Walmart, Nike and Others Decline to Back $40 Monthly Wage Hike in Cambodia’s Garment Industry
Major Western retailers sourcing clothing from Cambodia—a country marked by authoritarian rule and regularly ranked as one of the world’s worst countries for workers—are declining to endorse a proposed hike in the garment industry’s minimum wage that amounts to roughly $40 a month.
Like many of its neighbors in Southeast Asia, Cambodia is a popular spot for American and European brands to subcontract production of textiles and shoes. It offers easy market access and, above all, cheap labor. Against that backdrop, garment and footwear exports have more than doubled over the past decade—with suppliers pulling in contracts from top-name corporations like Walmart and Nike.
But the industry is not without conflict. In recent years, its overwhelmingly female workforce has led mass strikes and protests to demand higher wages, and several workers were killed in a police crackdown in January 2014. Further tension looms.
This month, labor unions representing hundreds of thousands of garment workers proposed a hike in the industry-wide minimum wage from $140 a month to $179.60. They’ve been met with stiff opposition from the factory owners’ lobby, the Garment Manufacturers Association in Cambodia, which countered with its own monthly minimum wage offer of $144.20. Many Western brands, too, have declined to endorse the unions’ proposal.
In These Times reached out to six of the top U.S. and European brands with contracts in Cambodia—Walmart, Nike, Adidas, Levi Strauss & Co., H&M and Gap Inc.—asking for their position on the unions’ proposed minimum wage hike. None of them endorsed the proposal. Walmart and Nike did not respond; Adidas, Levi’s, H&M and Gap all highlighted their support of ongoing negotiations.
"H&M welcomes a regular and transparent minimum wage setting process for the Cambodian garment industry," said Ulrika Isaksson, a spokeswoman for the company. "We strongly hope that the parties will negotiate in good faith and reach an acceptable agreement for all."
In 2014, H&M was part of a group that sent a letter to a Deputy Prime Minister in Cambodia, saying that workers “have the right to a fair living wage.”
Workers’ rights advocates believe that the U.S. and European brands should take a strong stance today.
“They should back labor unions’ proposed wages and they do have a responsibility,” said Irene Pietropaoli, a Myanmar-based consultant on business and human rights. “They are under no legal obligation to do so, but they clearly are key players in this debate and so have an ethical responsibility to show leadership, to influence the government when they can, to use their ‘leverage,’ to use the wording of the UN Guiding Principles (on Business and Human Rights).”
That landmark document, crafted and endorsed by the UN Human Rights Council in 2011, calls on companies to use their “leverage” to prevent “an adverse human rights impact” from taking place.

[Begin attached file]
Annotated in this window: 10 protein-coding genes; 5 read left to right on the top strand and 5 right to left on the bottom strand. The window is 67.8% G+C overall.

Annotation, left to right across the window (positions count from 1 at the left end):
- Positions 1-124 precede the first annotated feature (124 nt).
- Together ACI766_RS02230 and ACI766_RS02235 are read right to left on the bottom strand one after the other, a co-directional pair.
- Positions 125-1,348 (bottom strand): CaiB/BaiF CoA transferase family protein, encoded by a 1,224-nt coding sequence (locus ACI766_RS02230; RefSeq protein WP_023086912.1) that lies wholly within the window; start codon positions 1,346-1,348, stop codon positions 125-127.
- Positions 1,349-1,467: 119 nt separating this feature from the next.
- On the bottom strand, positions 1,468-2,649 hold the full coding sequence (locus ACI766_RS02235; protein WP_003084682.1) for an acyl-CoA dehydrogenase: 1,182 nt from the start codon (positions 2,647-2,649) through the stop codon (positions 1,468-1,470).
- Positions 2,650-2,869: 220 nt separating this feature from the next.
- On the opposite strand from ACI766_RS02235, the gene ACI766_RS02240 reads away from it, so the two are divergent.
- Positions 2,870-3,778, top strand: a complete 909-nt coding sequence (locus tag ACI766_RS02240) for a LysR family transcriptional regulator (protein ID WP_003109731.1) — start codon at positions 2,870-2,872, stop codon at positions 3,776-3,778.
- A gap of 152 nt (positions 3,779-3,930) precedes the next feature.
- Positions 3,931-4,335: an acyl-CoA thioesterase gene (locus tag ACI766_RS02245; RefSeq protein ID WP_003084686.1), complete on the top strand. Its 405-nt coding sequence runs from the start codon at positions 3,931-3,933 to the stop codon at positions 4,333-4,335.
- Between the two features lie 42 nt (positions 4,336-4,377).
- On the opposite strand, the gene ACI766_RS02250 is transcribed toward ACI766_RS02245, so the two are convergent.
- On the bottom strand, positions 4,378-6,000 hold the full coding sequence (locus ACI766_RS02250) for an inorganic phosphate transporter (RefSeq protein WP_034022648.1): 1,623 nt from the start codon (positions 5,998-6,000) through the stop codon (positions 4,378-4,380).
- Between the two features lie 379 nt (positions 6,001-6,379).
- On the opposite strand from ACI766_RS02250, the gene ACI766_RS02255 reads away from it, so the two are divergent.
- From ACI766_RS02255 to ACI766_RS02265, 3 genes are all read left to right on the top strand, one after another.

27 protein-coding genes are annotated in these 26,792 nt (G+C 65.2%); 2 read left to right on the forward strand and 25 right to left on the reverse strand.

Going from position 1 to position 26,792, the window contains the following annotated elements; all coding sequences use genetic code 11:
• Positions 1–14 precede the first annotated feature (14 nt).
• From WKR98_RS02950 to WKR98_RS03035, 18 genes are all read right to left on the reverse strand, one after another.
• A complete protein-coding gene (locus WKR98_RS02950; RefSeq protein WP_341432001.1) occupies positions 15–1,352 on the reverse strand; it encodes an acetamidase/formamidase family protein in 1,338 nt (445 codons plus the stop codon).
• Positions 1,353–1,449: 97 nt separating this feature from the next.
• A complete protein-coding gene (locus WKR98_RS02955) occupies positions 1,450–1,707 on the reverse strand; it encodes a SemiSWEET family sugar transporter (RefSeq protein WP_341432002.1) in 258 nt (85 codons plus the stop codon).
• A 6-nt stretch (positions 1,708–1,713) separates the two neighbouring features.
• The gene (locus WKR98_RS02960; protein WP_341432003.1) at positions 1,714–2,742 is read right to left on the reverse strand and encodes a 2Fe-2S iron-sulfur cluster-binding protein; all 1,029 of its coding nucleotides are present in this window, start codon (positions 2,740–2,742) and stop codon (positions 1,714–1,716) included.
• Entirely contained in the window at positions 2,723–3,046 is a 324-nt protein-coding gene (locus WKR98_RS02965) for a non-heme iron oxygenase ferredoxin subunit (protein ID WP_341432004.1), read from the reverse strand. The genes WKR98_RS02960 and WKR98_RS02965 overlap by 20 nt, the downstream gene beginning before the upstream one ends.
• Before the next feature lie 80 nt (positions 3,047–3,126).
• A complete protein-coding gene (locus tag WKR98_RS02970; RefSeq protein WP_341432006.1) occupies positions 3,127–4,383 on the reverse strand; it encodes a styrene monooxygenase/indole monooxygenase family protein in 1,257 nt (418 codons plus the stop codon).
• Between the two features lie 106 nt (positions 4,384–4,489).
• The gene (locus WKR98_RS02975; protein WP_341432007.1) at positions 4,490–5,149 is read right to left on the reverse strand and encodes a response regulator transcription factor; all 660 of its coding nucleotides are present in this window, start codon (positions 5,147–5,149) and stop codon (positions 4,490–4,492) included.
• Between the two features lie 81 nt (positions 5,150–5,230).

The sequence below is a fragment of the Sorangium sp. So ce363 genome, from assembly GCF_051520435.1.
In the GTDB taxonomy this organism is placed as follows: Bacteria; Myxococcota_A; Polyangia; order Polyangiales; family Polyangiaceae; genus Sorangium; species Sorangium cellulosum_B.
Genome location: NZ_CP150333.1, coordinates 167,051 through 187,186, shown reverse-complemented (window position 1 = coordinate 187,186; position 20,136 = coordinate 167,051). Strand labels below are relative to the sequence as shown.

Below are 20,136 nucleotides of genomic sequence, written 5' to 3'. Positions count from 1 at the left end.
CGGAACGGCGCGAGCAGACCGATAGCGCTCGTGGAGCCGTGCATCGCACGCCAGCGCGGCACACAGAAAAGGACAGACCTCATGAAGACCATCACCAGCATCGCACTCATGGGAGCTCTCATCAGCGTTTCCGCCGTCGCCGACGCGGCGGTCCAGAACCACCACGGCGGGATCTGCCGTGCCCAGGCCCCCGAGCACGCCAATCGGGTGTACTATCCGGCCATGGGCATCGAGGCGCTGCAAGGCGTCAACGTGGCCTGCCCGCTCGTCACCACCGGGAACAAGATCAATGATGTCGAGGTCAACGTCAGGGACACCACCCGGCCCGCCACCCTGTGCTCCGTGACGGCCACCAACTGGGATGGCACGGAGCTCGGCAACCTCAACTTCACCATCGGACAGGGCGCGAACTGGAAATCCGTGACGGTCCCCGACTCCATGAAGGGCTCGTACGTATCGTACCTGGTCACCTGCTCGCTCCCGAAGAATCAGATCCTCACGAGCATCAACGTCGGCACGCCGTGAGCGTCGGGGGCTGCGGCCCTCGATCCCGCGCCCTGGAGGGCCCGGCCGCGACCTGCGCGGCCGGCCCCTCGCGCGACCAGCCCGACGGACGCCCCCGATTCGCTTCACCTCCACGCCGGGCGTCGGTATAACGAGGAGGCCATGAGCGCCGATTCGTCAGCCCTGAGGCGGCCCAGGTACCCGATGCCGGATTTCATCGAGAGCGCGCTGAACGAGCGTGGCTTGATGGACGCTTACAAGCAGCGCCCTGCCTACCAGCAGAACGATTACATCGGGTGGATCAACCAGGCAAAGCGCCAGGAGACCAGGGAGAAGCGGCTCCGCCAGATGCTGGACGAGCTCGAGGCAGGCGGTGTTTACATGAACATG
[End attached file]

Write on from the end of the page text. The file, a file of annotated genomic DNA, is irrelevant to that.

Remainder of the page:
From labor’s perspective, that’s precisely what’s at stake. The Asia Floor Wage Alliance, an international alliance of trade unions and labor rights advocates that focuses on the garment industry, has calculated Cambodia’s “living wage” to be $283 a month—far above what local unions are demanding.
However, economic interests get in the way of such a rate, explained Auret van Heerden, senior advisor with the NYU Stern Center for Business and Human Rights and former president of the Fair Labor Association.
Suppliers are reluctant to hike wages because, for one, there’s no guarantee their buyers will absorb the higher labor costs. What’s more: garment factories typically operate on short-term contracts, lasting just a few months. If a factory owner decided to unilaterally raise pay, he risks losing future business. A buyer might react by sourcing elsewhere in Cambodia—or by simply finding cheaper labor abroad, in say, Bangladesh or Myanmar.
“A lot of the suppliers, privately, are accusing buyers, brands, of being really part of the problem because they’re cutting their prices on the one hand and they’re expecting them to absorb more costs on the other hand,” said van Heerden.
Of course, the brands themselves could simply sign longer-term contracts guaranteeing higher wages—but they don’t. And, at the moment, van Heerden explained, they’re likely reluctant to get involved in the minimum wage debate for fear of upsetting their business and political partners in Cambodia.
“If the brands do weigh in, they’re going to certainly antagonize government and the industry association, and they’re going to antagonize their own suppliers, frankly,” van Heerden says. “So they’re going to step on three sets of toes and not going to get any credit from the unions unless they want to sort of put themselves in bed with the unions, which is not a position they want to be in either. I can understand why they’d want to stay out of it.”
Erik Loomis, history professor at the University of Rhode Island and author of Out of Sight: The Long and Disturbing Story of Corporations Outsourcing Catastrophe, believes the brands could easily swallow a wage hike.
The companies’ latest filings with the U.S. Securities and Exchange Commission paint a general picture of financial health and sizable profits. They also show, in recent years, that some of the retailers haven’t hesitated to pour billions into so-called share repurchasing programs—massive investments in their own stock designed to inflate value and benefit shareholders. Last year, Walmart authorized a $20 billion buyback plan; Nike, for its part, recently completed a four-year $8 billion buyback spree; in February, Gap Inc. rolled out a comparatively modest $1 billion plan.
“Adding $40 a month to the minimum wage is really peanuts for these large companies,” said Loomis. “Let’s step back here. It’s $40 a month, not $40 a day or $40 a week. We are talking about a couple of dollars per worker per day.”